It’s been an upside-down strawberry season that went from warm weather to cold temperatures and rainy days.
This time of year, Fancy Farms owner Carl Grooms is used to seeing rows of juicy, sweet strawberries across his 230-acre farm.
But Grooms, and other growers like him, have had anything but a normal strawberry season. Unusually warm weather in November and December and heavy rains in January have left Florida strawberry plants looking a little too green.
Grooms started his farm with his wife, Dee Dee, in 1974 and is currently harvesting his 42nd strawberry
“I’m a veteran farmer, but honestly, no one has seen a season start out like this,” Grooms said.
The crop has produced far less than what Grooms collects in a typical season — and looks far different.
In an ideal season, Grooms hopes for cool weather in November and December. Colder temperatures allow the strawberry plant to produce blossoms, which eventually bloom into the favorite red fruit found in supermarkets across the United States.
But the uncharacteristically warm weather has caused a significant shortage of berries in the early part of the season. According to the National Centers for Environmental Information, Florida temperatures in autumn were the highest on record, including temperatures as high as 93 degrees in November and December.
The excessive heat prevented strawberry plants from creating blossoms, instead producing more green vegetation and runners, also called stolons. A plant’s energy that focuses on producing stolons is deflected from producing strawberries, resulting in a smaller, or even fruitless, plant. Both strawberry varieties that Grooms planted, Radiance and Florida Sensation, produced runners.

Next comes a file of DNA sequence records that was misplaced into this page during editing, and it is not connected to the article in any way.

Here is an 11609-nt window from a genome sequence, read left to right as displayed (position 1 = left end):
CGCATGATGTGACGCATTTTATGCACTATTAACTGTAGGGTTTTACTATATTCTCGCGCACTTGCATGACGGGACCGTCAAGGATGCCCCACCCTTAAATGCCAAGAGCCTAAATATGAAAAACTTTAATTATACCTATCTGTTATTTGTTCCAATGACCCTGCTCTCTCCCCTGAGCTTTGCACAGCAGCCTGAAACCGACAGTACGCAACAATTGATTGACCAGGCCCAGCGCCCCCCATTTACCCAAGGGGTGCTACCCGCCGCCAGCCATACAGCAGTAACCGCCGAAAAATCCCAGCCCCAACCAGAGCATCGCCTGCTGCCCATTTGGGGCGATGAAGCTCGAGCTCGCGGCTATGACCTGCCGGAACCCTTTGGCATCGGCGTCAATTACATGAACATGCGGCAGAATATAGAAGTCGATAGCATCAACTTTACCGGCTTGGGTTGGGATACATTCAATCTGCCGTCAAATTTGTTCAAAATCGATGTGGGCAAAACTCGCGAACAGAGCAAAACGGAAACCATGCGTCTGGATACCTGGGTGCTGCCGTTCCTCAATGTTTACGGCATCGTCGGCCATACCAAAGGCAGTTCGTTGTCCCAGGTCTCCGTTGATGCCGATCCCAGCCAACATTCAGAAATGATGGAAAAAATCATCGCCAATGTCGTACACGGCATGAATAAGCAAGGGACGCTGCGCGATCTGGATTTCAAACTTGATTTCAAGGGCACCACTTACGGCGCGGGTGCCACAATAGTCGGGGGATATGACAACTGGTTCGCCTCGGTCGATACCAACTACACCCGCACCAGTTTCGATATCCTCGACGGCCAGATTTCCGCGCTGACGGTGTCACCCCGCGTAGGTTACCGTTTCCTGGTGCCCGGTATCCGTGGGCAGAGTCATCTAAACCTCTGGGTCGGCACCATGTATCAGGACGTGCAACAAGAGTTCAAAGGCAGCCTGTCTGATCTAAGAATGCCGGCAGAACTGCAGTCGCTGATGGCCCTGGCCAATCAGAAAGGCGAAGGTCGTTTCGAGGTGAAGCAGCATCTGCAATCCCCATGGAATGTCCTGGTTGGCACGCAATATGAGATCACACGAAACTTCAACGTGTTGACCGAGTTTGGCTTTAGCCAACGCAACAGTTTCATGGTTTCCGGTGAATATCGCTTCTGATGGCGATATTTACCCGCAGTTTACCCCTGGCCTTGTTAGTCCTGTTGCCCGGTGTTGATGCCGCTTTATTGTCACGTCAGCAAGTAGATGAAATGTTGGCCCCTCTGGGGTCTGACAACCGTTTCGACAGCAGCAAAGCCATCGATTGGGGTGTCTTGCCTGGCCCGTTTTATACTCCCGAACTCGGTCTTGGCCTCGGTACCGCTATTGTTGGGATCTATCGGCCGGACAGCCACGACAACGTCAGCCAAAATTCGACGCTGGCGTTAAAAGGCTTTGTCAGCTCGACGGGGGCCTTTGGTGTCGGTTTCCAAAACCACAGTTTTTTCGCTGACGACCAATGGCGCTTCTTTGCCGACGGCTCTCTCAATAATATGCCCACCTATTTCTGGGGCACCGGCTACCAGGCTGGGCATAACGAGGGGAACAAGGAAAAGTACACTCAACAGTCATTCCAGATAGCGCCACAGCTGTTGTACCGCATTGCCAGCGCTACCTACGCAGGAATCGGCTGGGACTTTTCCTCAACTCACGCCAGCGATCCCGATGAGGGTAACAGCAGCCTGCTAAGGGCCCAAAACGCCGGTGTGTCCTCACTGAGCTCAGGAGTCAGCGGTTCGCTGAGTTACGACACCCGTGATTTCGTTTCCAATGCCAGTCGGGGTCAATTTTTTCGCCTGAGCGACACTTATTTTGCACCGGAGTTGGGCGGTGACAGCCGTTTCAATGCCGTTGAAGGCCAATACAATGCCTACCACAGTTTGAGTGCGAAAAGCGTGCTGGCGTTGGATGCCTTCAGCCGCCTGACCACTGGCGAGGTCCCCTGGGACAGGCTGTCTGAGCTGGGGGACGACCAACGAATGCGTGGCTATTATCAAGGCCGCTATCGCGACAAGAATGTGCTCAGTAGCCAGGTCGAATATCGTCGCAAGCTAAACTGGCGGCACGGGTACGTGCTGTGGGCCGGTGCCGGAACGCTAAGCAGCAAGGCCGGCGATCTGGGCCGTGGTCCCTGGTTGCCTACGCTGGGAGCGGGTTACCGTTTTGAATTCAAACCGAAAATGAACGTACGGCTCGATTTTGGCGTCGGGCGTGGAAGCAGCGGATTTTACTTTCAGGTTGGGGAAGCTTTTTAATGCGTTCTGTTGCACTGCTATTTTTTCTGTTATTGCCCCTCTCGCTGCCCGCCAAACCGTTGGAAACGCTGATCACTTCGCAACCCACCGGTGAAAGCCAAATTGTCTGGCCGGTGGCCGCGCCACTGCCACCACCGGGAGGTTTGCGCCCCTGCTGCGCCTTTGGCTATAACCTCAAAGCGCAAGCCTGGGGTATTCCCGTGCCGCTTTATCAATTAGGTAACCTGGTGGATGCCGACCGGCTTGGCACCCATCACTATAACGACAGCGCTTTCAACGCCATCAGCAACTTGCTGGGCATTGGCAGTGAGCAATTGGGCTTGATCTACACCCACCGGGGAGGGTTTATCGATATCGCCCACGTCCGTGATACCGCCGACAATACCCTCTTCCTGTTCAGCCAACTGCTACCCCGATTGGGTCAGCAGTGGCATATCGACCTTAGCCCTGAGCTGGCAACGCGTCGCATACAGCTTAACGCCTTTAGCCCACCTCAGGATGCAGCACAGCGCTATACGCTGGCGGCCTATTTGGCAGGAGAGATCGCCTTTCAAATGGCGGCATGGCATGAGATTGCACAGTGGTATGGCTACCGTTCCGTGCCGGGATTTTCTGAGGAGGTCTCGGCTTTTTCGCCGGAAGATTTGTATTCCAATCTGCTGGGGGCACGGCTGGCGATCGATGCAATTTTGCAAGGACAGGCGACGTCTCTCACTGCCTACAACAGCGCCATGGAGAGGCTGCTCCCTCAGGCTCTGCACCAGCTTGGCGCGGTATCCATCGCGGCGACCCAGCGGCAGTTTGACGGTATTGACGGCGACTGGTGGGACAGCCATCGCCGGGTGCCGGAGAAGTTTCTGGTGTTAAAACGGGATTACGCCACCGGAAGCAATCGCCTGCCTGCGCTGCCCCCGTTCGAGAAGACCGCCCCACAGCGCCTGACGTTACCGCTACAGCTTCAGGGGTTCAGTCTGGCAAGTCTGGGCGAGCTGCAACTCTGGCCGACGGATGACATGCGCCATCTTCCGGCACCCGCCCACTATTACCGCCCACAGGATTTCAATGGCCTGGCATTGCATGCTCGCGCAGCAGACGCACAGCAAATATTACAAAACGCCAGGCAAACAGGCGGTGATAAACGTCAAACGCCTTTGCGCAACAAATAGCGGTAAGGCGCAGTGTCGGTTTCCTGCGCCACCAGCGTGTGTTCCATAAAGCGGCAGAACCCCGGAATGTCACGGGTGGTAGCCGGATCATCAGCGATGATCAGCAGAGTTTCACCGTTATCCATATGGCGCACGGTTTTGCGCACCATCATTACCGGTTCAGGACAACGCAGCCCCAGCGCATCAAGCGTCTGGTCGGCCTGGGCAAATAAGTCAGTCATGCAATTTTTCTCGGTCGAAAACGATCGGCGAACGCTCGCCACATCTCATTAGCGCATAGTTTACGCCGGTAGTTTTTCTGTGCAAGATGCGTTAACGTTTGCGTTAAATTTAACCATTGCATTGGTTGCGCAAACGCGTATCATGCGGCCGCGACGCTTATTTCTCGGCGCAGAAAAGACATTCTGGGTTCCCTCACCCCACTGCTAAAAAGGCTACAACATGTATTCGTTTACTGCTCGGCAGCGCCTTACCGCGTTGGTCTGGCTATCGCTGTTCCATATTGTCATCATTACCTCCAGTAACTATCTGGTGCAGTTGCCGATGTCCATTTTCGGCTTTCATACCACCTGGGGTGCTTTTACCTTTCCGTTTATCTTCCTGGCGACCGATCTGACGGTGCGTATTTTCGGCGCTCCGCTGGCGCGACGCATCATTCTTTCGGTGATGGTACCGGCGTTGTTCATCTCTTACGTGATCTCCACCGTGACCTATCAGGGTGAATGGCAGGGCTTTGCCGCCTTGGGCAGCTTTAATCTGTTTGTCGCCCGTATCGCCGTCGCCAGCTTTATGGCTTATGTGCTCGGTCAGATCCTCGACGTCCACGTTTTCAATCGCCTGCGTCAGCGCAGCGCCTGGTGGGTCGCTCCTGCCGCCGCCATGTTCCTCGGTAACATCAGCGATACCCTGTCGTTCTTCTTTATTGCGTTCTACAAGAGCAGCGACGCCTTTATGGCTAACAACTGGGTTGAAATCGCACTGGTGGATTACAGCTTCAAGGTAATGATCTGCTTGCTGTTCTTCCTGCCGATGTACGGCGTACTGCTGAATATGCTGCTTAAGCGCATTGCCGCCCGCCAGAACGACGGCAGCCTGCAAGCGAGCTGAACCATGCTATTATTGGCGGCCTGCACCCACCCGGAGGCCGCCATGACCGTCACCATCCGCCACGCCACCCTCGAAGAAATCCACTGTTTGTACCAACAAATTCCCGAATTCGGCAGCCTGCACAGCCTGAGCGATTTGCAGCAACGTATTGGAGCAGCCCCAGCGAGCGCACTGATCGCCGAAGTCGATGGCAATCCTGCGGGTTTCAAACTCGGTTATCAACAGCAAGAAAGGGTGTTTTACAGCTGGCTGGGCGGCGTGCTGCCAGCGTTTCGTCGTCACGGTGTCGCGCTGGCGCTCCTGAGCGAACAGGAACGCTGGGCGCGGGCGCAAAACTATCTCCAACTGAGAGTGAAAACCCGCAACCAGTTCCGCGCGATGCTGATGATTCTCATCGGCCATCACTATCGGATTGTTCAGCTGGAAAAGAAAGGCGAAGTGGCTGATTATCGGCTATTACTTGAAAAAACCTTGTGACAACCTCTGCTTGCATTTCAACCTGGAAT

“The elements of nature we have little control over,” Grooms said. “It’s hard to dial in perfect weather in Florida. That was a big added expense. We had to cut the runners five times, normally we only cut them twice during the season.”
Grooms did see some berries early in the season: smaller, elongated berries, known as “nibblers” or bullet berries, grew from his Radiance variety.
“That’s another environmental phenomenon that we have no control over,” Grooms said.
Though bullet berries are accepted in the marketplace, they are smaller and skinnier than the average strawberry, meaning that more are needed to fill a box of berries. The first few pickings of the season produced bullet berries before the strawberry plant began growing the average-sized berry. Because the odd-shaped berries are so small, Grooms’ ratio of flats he picks per acre also is off.
“I expect 3,500 flats per acre in a good season,” Grooms said. “We’ve picked 650 acres so far this season. That’s way behind what it should be, about 50% off.”
Shad Simmons, of Simmons Farms, has seen many of the same phenomenons. On his 130-acre farm, he harvested between five to 10 flats per acre for January. Last year at this time, he was harvesting 100 flats per acre. Like Grooms, he also has seen a number of the smaller, bullet berries.